House Hacking: 3 Ways to Cut Down (or Eliminate) Your Mortgage Payment

House Hacking: 3 Ways to Cut Down (or Eliminate) Your Mortgage Payment

3 min read
Erin Spradlin Read More

Join for free and get unlimited access, free digital downloads, and tools to analyze real estate.

A new client of mine sent me an article about house hacking with a note that said, I guess what I’m trying to do has a name and that’s house hacking. Her edification on this point surprised me as I hear the term so often, I thought everyone knew what it was. She’s financially savvy though and had not/did not know exactly what it is… so that makes me think there’s room to help others understand as well. And that, in a nut shell, is what this blog post is about. 

1. What Is House Hacking?

House hacking generally means cutting down your mortgage by renting out parts of your property either long-term or short-term to someone else. Typically, the person house hacking is the owner of the property and lives at the property—but is using other people to reduce their monthly mortgage.

2. How Do You House Hack?

There are a couple of ways to house hack, and I’ll explain the three most popular models here.


Related: The 5 BEST House Hacking Methods

Airbnb and Other Short-Term Rental Platforms

House hacking can be done with Airbnb and other short-term rental platforms easily and is a common model. This means you live in the property but utilize Airbnb to find people to rent out a space in your home while you are there and/or while you are away.

The advantages of house hacking with Airbnb are that you can charge a higher nightly rate, the guests are temporary, and you control how often you have renters.

The disadvantages of using Airbnb are that it requires more communication with the guests, and you have rotating strangers in your place.

This model is the most popular model with my clients, because it’s easy to find renters and they have a lot of control over who is coming and going and for how long.

Rent by the Room

In this scenario, you live and furnish the property but rent out spare rooms to different long-term renters (30 or more days). In most cases, you provide a queen-sized bed and a television in every room, furniture for common areas, and pay for the shared utilities (wifi, cable, electric, trash, etc.). Typically the way to charge for these rooms is to charge 70 to 75 percent of what a studio would cost in your area.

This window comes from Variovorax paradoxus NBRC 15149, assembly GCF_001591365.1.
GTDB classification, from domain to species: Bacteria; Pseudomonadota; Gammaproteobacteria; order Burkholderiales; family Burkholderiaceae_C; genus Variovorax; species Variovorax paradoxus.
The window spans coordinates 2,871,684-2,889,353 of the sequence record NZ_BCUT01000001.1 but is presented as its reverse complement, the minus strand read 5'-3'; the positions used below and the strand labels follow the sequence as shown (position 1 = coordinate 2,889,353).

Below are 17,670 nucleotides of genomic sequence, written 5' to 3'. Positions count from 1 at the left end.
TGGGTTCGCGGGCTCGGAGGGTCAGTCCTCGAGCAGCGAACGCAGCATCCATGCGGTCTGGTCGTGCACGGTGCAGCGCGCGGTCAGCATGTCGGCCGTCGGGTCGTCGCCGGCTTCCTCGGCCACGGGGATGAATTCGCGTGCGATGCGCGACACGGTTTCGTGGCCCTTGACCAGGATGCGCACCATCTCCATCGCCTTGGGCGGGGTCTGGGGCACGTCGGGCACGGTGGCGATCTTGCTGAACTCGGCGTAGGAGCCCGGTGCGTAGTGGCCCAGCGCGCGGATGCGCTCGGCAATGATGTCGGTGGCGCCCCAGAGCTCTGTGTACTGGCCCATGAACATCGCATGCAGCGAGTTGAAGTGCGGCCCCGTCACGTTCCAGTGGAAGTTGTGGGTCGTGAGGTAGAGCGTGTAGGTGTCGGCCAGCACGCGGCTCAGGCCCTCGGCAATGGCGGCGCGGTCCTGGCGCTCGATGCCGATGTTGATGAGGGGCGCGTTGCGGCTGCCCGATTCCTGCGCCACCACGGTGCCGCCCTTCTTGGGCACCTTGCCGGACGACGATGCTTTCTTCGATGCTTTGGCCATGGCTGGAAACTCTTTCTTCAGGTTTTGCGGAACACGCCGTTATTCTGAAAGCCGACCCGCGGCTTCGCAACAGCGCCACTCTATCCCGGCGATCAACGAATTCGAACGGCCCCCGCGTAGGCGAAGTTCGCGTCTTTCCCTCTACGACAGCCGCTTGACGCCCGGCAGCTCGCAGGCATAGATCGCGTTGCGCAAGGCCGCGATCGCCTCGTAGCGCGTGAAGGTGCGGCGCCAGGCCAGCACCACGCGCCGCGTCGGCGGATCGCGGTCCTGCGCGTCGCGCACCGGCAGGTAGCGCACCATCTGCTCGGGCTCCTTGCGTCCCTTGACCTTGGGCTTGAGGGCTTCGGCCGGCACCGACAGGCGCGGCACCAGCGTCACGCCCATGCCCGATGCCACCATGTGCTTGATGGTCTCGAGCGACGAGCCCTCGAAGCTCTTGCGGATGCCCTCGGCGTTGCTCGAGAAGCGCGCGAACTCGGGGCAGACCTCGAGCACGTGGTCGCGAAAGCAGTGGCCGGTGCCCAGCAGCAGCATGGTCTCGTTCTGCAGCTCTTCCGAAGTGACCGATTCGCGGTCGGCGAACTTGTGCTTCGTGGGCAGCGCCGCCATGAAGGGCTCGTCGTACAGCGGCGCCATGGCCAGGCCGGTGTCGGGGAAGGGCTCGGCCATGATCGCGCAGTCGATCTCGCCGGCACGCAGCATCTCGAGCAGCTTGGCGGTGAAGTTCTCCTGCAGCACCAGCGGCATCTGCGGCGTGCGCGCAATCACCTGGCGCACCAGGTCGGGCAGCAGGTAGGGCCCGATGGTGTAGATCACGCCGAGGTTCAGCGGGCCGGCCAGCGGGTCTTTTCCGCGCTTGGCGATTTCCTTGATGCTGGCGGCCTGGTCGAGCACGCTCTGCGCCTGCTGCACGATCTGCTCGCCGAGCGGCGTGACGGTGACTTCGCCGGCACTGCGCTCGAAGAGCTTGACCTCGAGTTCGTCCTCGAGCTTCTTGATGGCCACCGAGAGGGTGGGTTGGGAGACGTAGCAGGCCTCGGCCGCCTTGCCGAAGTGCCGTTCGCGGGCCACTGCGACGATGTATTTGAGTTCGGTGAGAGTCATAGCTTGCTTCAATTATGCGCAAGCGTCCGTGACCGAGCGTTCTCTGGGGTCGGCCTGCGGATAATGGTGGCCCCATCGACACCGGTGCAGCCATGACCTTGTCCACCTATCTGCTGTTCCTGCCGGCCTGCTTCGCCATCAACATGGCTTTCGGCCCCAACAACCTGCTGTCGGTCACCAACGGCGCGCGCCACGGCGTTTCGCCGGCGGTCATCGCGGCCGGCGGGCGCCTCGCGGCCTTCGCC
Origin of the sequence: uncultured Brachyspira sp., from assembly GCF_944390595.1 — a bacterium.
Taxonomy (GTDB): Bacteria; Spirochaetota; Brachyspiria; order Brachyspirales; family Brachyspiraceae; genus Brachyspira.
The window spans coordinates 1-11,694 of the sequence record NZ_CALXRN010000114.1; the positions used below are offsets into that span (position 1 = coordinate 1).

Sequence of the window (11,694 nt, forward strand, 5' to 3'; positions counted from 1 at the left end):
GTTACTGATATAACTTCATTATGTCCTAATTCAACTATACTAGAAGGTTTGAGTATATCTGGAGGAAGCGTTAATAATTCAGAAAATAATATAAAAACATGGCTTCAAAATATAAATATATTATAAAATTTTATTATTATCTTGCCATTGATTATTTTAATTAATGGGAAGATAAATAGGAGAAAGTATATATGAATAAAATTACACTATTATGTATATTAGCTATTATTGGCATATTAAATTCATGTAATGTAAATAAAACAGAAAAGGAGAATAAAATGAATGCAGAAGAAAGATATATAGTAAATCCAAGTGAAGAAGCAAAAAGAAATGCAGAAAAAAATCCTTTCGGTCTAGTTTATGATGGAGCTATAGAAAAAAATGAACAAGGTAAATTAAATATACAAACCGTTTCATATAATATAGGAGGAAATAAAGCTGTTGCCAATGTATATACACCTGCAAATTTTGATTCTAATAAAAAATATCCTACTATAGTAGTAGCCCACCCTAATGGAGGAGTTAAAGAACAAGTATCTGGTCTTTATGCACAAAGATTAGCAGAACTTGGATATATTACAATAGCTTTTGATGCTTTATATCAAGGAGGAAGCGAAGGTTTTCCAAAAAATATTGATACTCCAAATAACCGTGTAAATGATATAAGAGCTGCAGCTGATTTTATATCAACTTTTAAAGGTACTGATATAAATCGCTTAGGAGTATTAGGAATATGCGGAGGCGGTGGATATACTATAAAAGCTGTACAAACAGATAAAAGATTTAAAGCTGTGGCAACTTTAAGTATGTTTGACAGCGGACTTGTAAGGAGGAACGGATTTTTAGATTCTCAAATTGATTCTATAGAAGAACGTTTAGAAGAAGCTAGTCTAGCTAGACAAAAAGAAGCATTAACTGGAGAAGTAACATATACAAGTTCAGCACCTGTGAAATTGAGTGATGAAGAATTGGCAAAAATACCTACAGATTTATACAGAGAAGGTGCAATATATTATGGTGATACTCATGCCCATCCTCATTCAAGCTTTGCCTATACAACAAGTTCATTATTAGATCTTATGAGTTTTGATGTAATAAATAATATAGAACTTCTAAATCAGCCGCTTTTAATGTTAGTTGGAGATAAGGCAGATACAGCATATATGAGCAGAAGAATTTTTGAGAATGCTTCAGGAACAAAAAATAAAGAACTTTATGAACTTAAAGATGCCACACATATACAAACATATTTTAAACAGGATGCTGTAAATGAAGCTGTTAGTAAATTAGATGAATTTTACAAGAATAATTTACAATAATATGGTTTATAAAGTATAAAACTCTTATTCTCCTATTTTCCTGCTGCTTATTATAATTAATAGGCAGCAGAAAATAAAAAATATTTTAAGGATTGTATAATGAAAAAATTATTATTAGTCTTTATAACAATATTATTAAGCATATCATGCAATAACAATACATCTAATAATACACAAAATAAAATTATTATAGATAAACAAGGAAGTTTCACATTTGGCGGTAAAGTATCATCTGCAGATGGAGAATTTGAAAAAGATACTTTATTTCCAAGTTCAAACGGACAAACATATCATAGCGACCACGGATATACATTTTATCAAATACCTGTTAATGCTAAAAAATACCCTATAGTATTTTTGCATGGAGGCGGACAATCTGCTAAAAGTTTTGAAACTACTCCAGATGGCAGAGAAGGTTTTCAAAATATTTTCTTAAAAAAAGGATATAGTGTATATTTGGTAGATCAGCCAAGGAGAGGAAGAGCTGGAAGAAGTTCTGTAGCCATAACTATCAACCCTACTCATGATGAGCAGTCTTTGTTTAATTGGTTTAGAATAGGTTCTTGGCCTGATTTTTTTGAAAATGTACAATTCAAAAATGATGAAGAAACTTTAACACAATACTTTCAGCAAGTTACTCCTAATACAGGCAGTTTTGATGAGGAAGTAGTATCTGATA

I have a client doing this right now who is buying (for the third time) a 5-bedroom/4-bath home. He will occupy one of the rooms, while renting out the other four rooms. His closing is still two weeks away, and he already has two different rooms rented out for $800/room on leases of three months or longer. In other words, he already knows that he’ll be paying at least $1,600 less for the first three months of his mortgage.

The advantages of this model are that finding individuals who need rentals is easier than finding groups, and also you can charge a lot more under this model. Assuming my client gets $800 for four rooms, he’ll make $3,200/month in rents, whereas the average 5-bedroom in that area rents for $1,700/month.

nicely decorated bedroom with big windows and open curtains

The disadvantage to this model is… well, people. You are going to see them in your kitchen, in your living room, and also have to have conversations with them.

Rent the Basement Out

A basement with a separate entrance is a beautiful thing. I know because I’m in the middle of buying this kind of property for this exact reason. Again, you’re responsible for paying for utilities and furniture, but you have the luxury of choosing whether or not you want to rent short-term (Airbnb), medium-term (30 to 100 days), or long-term six-month-plus stays.

The advantage of this model is that with a separate entry, you can really live separate lives without running into each other, and because it’s your primary residence, you have the flexibility to decide what kind of model you’d like to do.

The disadvantages to this model are that you may have to share the laundry and the kitchen with these renters and/or accept less rent and not share your laundry or kitchen with them (that’s what I do because… people).

Related: The ROI on the First Year of My House Hack: 82%

3. Where Can You Find Tenants for House Hacking?

So, there are the obvious places to find tenants for house hacking and those are: Airbnb, VRBO, A lot of people think that these platforms are limited to short-term renters, but you can also find a lot of long-term renters on them, as well. Roomster is also a good option, as is SpareRoom, for finding renters.

House hacking is extremely popular with our clients. To begin with, it allows them to live in a nicer home while paying the mortgage of a less nice home. And second, it is a good first step to investing. Since investing can seem daunting or risky, house hacking is a great way to educate yourself on having someone else pay your mortgage without feeling that you took a huge financial risk. 

blog banner House Hacking 2

Would you like more info on house hacking (particularly in Denver or Colorado Springs)?

Leave a comment below!